The young star cluster perspective of star formation

Star formation is one of the fundamental process contributing to galaxy evolution and therefore in shaping the Universe. Yet it is extremely challenging to build a complete view of this process and its interplay with galactic scale properties. The most challenging aspect is to reconcile physical mechanisms, which operate at the smallest spatial scales (i.e. the size of our solar system) all the way up to galactic scale features such as the large star-forming complexes.

Two teams lead by Angela Adamo have now succeeded in putting forward two different observational projects that aim at understanding the nature of star formation at parsec scales and probe the link between these small scales and the host galactic environment. The projects are based on two recently accepted proposals at two world-class telescopes, the Hubble Space Telescope (HST) by Nasa and ESA, and the Very Large Telescope (VLT) by ESO.

The Hi-PEEC (Hubble imaging probe of extreme environments and clusters) project will use the new observations to look at the closest analogs of the high-redshift starburst galaxies. Galaxies today still carry with them witnesses of those experienced starburst periods, i.e. their globular cluster populations. We want to understand how these ancient populations formed and whether local galaxies can still experience star formation in a similar fashion as at high redshift. The Hi-PEEC team includes 20 astronomers (including OKC members: Göran östlin, Matthew Hayes, Matteo Messa, and Johannes Pushing) from 6 countries.

Fig.1. The Hi-PEEC sample in HST optical archival data. The new observations will  provide ultraviolet and optical information which will allow a detailed study of the young star cluster populations that are forming in these starbursts. The aim is to understand how these clusters form and whether they share properties of the ancient globular cluster populations.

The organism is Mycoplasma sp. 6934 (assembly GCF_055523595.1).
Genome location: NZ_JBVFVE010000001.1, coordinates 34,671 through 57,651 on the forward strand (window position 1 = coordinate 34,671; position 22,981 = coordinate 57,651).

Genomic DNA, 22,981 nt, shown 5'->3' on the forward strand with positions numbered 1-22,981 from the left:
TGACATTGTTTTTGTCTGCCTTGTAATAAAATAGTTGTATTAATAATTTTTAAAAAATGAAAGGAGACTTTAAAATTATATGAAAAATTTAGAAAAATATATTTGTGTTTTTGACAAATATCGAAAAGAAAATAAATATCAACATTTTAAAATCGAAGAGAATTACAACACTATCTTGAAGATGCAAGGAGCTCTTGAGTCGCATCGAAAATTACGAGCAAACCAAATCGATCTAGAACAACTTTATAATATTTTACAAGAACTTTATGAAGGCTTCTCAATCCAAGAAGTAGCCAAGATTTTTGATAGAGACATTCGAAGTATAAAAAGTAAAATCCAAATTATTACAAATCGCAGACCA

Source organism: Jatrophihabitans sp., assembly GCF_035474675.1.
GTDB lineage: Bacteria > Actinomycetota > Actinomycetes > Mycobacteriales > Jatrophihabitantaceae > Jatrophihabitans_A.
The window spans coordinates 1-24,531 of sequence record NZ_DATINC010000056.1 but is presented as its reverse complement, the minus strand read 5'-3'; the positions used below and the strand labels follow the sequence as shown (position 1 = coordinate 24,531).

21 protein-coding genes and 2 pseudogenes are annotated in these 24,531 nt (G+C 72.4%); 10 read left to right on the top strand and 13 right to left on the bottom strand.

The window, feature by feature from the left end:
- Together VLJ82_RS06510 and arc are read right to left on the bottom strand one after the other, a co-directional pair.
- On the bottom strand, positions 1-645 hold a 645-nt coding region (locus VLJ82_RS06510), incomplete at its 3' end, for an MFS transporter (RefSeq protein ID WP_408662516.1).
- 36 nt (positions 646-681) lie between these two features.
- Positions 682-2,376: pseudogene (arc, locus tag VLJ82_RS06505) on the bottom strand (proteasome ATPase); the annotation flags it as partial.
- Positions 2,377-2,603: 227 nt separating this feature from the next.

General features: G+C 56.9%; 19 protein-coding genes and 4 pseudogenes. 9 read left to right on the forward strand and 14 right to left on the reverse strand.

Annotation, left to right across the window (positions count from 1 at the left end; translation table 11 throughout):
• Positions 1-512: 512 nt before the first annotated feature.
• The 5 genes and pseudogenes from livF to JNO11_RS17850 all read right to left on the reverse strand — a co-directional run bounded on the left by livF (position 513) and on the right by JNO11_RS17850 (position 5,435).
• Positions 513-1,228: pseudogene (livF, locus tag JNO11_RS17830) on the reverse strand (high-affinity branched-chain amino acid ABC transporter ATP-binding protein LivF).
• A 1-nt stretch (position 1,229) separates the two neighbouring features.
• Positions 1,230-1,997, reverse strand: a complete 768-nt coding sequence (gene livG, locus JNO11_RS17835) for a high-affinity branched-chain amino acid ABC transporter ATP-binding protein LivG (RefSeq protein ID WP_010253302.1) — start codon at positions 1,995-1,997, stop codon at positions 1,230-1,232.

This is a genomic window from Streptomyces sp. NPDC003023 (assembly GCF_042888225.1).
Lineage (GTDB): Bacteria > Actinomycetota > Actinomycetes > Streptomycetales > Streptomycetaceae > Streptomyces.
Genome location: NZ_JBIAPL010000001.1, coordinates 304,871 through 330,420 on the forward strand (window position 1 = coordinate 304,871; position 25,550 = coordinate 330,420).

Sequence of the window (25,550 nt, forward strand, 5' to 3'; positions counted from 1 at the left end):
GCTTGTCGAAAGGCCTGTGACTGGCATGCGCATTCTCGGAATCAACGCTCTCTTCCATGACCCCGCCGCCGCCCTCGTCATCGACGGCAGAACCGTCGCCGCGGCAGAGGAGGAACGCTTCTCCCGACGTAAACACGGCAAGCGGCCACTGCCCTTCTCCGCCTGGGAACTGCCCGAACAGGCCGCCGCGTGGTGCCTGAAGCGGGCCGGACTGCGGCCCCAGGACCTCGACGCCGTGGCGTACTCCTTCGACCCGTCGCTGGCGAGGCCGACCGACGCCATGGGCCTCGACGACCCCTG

Fig.1. The Hi-PEEC sample in HST optical archival data. The new observations will provide ultraviolet and optical information which will allow a detailed study of the young star cluster populations that are forming in these starbursts. The aim is to understand how these clusters form and whether they share properties of the ancient globular cluster populations.

The second project, based on VLT observations, consists of 21 hours to sample the nearby spiral galaxy Messier 83 (M83) with the integral field spectrograph unit (IFU) MUSE. MUSE is one of ESO’s newest instruments and it is the largest IFU currently available. The observations are organised such to produce a unique mosaic of the M83 spiral system. We will be able to study the effect of stellar cluster feedback on the interstellar medium of the galaxy from the smallest local scales achievable to date with optical spectroscopy to galactic scales. M83 has a very compelling collection of different environments characterised by different star formation properties. The centre of the galaxy is

Fig.2. The contours of the MUSE mosaic are overlaid on a visual band image of the spiral galaxy Messier 83. This unique dataset will be used to understand the interplay between cluster feedback and the ISM conditions.
Fig.2. The contours of the MUSE mosaic are overlaid on a visual band image of the spiral galaxy Messier 83. This unique dataset will be used to understand the interplay between cluster feedback and the ISM conditions.

perturbed by an ongoing starburst. The inter arm regions have very low starformation, conditions which are typical of the lowest efficient star-froming galaxies in the local universe. Finally, the star formation in the arm is typical of local star-forming spirals. The M83 dataset will be a key factor in our understanding of the effect of star formation feedback from local to galactic environments. The team responsible of this dataset counts 18 members (together with OKC members Göran Östlin, Arjan Bik and Matteo Messa) from 11 different institutes in Europe.

– Angela Adamo (adamo@astro.su.se)

Angela Adamo is a postdoc fellow at the Astronomy department at Stockholm University and a member of the Oscar Klein Centre since 2014. She is part of the Galaxy group, lead by Prof. Göran Östlin. Her main research aims at understanding star formation in the framework of galaxy evolution.

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